Two photons of different wavelengths.

Image courtesy of NASA/Sonoma State University/Aurore Simonnet.

From the forces of nature to the basic constituents of matter, the Standard Model explains everything we think we know about our world. For instance, matter arises from different configurations of two groups of fermions: quarks and leptons. Quarks are the particles that make up protons and neutrons, while leptons are stand-alone particles such as the electron. The Standard Model also tells us that there are four basic forces: the strong and weak nuclear forces, electromagnetism, and gravity. These forces operate by exchanging bosons such as the gluon, the W and Z particles, and the photon.

Bosons and fermions behave according to the laws of quantum field theory, the physics behind the Standard Model. Each has a property called "spin," which defines its intrinsic angular momentum in terms of a number. Bosons are only allowed to have spins that are integers, e.g., 0, 1, 2, 3. Fermions can only have half-integer spins, e.g., 1/2, 3/2, 5/2. In quantum field theory, this is called the Spin-Statistics Theorem. Another difference between the two lies in their configuration; namely, that no two fermions can occupy the same quantum state. This is why the electrons in an atom arrange themselves in separate shells around the nucleus. Bosons, however, can share a single quantum state. This is the phenomenon behind laser beams and Bose-Einstein condensation.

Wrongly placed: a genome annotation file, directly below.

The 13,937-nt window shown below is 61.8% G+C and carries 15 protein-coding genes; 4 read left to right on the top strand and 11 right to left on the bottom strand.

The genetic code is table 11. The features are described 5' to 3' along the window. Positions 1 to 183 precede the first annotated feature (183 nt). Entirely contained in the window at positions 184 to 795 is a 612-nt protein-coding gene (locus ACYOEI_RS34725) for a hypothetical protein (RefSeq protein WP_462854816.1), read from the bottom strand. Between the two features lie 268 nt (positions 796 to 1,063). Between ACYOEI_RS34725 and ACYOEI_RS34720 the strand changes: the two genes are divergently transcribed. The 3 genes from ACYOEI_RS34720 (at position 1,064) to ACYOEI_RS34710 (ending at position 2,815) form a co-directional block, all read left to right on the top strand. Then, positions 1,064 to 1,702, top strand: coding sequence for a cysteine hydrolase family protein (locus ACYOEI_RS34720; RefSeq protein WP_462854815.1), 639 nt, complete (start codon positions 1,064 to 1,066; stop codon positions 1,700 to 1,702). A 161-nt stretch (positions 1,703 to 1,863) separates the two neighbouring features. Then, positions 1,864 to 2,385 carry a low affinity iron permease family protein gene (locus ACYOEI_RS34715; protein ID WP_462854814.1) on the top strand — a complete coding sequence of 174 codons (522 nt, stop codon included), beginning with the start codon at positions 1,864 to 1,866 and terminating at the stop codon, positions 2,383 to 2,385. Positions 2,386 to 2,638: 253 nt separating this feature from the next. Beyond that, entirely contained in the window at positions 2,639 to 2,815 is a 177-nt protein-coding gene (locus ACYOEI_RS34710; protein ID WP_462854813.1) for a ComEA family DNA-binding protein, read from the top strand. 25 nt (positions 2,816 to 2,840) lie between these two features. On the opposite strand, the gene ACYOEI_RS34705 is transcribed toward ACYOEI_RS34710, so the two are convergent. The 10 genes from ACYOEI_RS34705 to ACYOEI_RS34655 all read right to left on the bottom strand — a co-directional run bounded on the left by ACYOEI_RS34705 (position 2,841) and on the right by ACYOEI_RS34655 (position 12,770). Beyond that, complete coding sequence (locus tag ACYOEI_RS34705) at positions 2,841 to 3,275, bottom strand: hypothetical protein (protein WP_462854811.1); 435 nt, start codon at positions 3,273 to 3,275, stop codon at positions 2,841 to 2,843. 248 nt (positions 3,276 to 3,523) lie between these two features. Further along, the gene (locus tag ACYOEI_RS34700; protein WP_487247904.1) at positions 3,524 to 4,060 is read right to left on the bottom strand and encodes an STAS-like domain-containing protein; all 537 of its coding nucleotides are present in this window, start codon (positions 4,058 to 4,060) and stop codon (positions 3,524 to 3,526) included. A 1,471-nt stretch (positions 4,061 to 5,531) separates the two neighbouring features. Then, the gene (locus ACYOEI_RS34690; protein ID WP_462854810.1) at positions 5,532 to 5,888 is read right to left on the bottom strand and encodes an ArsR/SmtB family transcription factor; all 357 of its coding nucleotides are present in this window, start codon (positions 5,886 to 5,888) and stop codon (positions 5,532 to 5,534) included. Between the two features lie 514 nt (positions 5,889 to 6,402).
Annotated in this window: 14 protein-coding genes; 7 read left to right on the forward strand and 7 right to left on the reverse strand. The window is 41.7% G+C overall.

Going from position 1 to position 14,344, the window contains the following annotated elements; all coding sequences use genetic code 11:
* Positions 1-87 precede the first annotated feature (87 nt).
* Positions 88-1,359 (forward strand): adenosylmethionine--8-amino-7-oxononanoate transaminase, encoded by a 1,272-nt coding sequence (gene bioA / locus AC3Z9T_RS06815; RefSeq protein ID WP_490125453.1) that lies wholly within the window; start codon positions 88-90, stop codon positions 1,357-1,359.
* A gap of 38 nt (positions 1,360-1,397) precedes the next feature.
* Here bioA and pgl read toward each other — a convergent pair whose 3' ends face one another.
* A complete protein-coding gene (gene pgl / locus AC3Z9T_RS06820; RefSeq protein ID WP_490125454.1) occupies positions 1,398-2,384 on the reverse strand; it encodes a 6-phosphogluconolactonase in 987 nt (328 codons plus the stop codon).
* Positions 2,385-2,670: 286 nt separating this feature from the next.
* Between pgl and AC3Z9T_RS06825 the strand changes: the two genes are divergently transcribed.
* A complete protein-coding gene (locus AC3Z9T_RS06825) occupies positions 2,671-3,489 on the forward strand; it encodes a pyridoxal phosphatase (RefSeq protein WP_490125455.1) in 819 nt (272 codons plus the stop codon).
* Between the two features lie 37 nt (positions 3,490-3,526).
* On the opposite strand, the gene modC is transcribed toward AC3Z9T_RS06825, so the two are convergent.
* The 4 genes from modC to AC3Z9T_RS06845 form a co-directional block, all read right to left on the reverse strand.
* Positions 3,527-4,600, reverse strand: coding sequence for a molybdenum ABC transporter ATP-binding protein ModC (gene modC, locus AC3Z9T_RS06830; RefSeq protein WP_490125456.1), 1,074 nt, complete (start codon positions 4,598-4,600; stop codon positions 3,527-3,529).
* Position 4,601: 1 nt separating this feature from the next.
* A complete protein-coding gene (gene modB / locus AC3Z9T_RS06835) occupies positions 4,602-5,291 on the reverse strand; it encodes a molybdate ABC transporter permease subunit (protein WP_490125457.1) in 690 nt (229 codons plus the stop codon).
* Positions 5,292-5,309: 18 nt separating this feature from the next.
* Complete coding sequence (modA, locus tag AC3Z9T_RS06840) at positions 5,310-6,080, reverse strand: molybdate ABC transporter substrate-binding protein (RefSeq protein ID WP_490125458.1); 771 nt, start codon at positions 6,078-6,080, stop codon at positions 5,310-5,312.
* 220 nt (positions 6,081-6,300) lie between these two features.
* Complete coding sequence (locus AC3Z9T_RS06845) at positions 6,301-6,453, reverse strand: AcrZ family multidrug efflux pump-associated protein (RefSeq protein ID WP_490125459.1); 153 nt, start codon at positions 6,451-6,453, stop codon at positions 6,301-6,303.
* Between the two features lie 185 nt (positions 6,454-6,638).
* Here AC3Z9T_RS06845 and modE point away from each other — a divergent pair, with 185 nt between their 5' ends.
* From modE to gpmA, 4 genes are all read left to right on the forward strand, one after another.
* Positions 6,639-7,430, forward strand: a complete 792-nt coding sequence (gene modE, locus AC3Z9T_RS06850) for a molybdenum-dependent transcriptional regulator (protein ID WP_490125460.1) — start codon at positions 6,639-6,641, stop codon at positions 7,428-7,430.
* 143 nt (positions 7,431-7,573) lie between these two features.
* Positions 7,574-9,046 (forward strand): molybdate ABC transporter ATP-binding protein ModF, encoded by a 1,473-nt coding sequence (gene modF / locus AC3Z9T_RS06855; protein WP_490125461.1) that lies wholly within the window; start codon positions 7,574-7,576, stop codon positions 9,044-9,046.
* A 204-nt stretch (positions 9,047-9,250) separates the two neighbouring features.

The idea behind the experiment at UC Berkeley was to try and violate the Spin-Statistics Theorem and thus disprove the distinctness of bosons and fermions. The scientists fired two lasers at a group of barium atoms in order to see whether any electrons in the barium would be excited to a higher energy level. The transition they were looking for occurs when two photons are absorbed at once, and is forbidden to bosons (like photons) by the Spin-Statistics Theorem. According to Damon English, a post-doc with the Berkeley group, if photons acted like fermions, the transition would "go like gang-busters." But it didn't. Not one two-photon absorption was observed. The researchers thus concluded that our understanding of the Spin-Statistics Theorem is sound. "Photons are bosons," claimed English, "at least within our experimental sensitivity."

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